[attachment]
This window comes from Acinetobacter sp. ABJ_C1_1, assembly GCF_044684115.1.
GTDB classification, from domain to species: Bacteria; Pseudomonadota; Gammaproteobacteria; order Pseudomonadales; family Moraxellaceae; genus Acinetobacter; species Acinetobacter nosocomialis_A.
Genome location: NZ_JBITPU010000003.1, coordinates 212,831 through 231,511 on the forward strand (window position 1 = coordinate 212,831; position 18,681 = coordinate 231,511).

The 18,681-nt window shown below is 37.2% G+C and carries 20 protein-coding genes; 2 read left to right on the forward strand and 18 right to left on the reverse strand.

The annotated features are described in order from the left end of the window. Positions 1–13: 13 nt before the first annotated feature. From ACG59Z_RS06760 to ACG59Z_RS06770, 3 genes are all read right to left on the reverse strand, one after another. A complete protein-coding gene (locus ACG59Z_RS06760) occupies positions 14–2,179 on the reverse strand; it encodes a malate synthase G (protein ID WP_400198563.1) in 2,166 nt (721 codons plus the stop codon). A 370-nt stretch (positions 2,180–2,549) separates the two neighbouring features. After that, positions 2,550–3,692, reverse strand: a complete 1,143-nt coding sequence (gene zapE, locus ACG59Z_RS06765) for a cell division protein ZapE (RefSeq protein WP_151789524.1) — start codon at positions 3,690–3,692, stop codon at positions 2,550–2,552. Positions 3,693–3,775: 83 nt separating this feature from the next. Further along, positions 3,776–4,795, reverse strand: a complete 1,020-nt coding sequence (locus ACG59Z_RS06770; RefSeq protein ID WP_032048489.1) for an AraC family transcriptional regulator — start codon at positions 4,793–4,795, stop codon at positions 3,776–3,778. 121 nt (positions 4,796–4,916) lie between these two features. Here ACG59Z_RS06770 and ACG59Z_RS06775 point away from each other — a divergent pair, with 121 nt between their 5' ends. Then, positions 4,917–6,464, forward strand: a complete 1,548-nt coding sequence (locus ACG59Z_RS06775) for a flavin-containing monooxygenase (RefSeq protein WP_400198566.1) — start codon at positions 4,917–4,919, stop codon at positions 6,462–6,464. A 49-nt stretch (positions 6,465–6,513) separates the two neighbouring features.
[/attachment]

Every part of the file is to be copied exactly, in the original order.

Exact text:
This window comes from Acinetobacter sp. ABJ_C1_1, assembly GCF_044684115.1.
GTDB classification, from domain to species: Bacteria; Pseudomonadota; Gammaproteobacteria; order Pseudomonadales; family Moraxellaceae; genus Acinetobacter; species Acinetobacter nosocomialis_A.
Genome location: NZ_JBITPU010000003.1, coordinates 212,831 through 231,511 on the forward strand (window position 1 = coordinate 212,831; position 18,681 = coordinate 231,511).

The 18,681-nt window shown below is 37.2% G+C and carries 20 protein-coding genes; 2 read left to right on the forward strand and 18 right to left on the reverse strand.

The annotated features are described in order from the left end of the window. Positions 1–13: 13 nt before the first annotated feature. From ACG59Z_RS06760 to ACG59Z_RS06770, 3 genes are all read right to left on the reverse strand, one after another. A complete protein-coding gene (locus ACG59Z_RS06760) occupies positions 14–2,179 on the reverse strand; it encodes a malate synthase G (protein ID WP_400198563.1) in 2,166 nt (721 codons plus the stop codon). A 370-nt stretch (positions 2,180–2,549) separates the two neighbouring features. After that, positions 2,550–3,692, reverse strand: a complete 1,143-nt coding sequence (gene zapE, locus ACG59Z_RS06765) for a cell division protein ZapE (RefSeq protein WP_151789524.1) — start codon at positions 3,690–3,692, stop codon at positions 2,550–2,552. Positions 3,693–3,775: 83 nt separating this feature from the next. Further along, positions 3,776–4,795, reverse strand: a complete 1,020-nt coding sequence (locus ACG59Z_RS06770; RefSeq protein ID WP_032048489.1) for an AraC family transcriptional regulator — start codon at positions 4,793–4,795, stop codon at positions 3,776–3,778. 121 nt (positions 4,796–4,916) lie between these two features. Here ACG59Z_RS06770 and ACG59Z_RS06775 point away from each other — a divergent pair, with 121 nt between their 5' ends. Then, positions 4,917–6,464, forward strand: a complete 1,548-nt coding sequence (locus ACG59Z_RS06775) for a flavin-containing monooxygenase (RefSeq protein WP_400198566.1) — start codon at positions 4,917–4,919, stop codon at positions 6,462–6,464. A 49-nt stretch (positions 6,465–6,513) separates the two neighbouring features.